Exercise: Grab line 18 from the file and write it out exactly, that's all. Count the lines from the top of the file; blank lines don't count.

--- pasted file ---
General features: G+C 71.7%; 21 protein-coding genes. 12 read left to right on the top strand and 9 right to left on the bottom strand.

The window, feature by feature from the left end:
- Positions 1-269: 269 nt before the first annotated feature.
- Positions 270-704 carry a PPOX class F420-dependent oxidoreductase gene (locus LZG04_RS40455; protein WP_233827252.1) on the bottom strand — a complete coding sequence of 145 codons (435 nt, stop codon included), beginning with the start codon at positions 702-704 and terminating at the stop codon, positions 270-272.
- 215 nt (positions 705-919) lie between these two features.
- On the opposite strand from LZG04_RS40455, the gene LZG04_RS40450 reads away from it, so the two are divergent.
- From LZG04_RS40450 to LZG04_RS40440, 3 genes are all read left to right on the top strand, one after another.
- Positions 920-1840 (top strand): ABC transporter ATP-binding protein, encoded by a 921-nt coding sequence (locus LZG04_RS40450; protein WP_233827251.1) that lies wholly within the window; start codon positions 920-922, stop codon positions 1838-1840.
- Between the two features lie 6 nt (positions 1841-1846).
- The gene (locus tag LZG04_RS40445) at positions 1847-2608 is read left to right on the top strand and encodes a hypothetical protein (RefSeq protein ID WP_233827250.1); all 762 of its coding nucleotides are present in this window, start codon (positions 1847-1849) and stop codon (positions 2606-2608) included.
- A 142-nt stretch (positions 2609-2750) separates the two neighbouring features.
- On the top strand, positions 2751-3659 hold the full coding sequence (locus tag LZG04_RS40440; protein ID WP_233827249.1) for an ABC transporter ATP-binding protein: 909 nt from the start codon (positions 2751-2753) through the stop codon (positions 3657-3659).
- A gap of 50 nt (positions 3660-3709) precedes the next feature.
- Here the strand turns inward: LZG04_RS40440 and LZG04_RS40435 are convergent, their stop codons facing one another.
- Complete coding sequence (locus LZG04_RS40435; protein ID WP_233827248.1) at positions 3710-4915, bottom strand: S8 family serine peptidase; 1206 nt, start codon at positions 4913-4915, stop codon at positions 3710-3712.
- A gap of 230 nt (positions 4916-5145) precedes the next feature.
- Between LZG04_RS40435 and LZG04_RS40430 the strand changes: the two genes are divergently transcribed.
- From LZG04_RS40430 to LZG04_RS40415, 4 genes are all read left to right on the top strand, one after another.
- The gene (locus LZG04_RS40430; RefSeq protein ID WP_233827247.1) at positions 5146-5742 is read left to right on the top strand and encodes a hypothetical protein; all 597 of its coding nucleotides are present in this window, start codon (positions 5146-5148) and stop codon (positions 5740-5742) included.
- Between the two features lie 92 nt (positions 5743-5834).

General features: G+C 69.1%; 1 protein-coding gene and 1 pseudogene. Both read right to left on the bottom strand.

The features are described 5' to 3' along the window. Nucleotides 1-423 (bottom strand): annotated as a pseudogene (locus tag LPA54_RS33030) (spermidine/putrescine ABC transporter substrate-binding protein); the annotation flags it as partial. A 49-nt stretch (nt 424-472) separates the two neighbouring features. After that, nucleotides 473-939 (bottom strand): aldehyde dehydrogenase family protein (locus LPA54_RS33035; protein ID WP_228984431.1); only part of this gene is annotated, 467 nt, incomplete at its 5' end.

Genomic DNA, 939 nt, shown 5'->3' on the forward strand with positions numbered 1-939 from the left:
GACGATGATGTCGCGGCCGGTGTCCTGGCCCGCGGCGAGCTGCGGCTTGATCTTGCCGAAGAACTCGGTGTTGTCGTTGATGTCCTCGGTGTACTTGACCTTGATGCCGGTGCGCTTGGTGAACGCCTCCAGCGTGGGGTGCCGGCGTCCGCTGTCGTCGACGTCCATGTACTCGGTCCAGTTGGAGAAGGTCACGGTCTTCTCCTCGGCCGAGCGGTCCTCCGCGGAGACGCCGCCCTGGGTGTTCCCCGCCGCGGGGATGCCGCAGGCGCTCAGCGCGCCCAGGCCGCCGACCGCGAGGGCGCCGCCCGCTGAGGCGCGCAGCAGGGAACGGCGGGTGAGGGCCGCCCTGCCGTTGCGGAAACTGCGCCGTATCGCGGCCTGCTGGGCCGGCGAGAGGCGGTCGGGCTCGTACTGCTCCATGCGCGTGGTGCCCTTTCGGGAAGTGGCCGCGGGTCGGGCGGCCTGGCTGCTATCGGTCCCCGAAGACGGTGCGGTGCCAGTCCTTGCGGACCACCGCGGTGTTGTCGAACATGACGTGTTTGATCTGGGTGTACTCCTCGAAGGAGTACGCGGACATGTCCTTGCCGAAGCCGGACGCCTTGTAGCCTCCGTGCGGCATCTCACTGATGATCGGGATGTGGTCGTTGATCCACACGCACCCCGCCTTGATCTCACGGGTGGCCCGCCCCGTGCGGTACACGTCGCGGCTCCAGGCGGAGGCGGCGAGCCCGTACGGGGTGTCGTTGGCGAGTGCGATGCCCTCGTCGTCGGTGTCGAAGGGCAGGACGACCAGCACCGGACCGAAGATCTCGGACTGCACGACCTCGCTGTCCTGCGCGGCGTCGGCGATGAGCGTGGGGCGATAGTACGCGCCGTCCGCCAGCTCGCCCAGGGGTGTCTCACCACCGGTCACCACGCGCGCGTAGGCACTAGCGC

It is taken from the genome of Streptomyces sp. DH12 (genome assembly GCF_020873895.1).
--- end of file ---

- From LZG04_RS40430 to LZG04_RS40415, 4 genes are all read left to right on the top strand, one after another.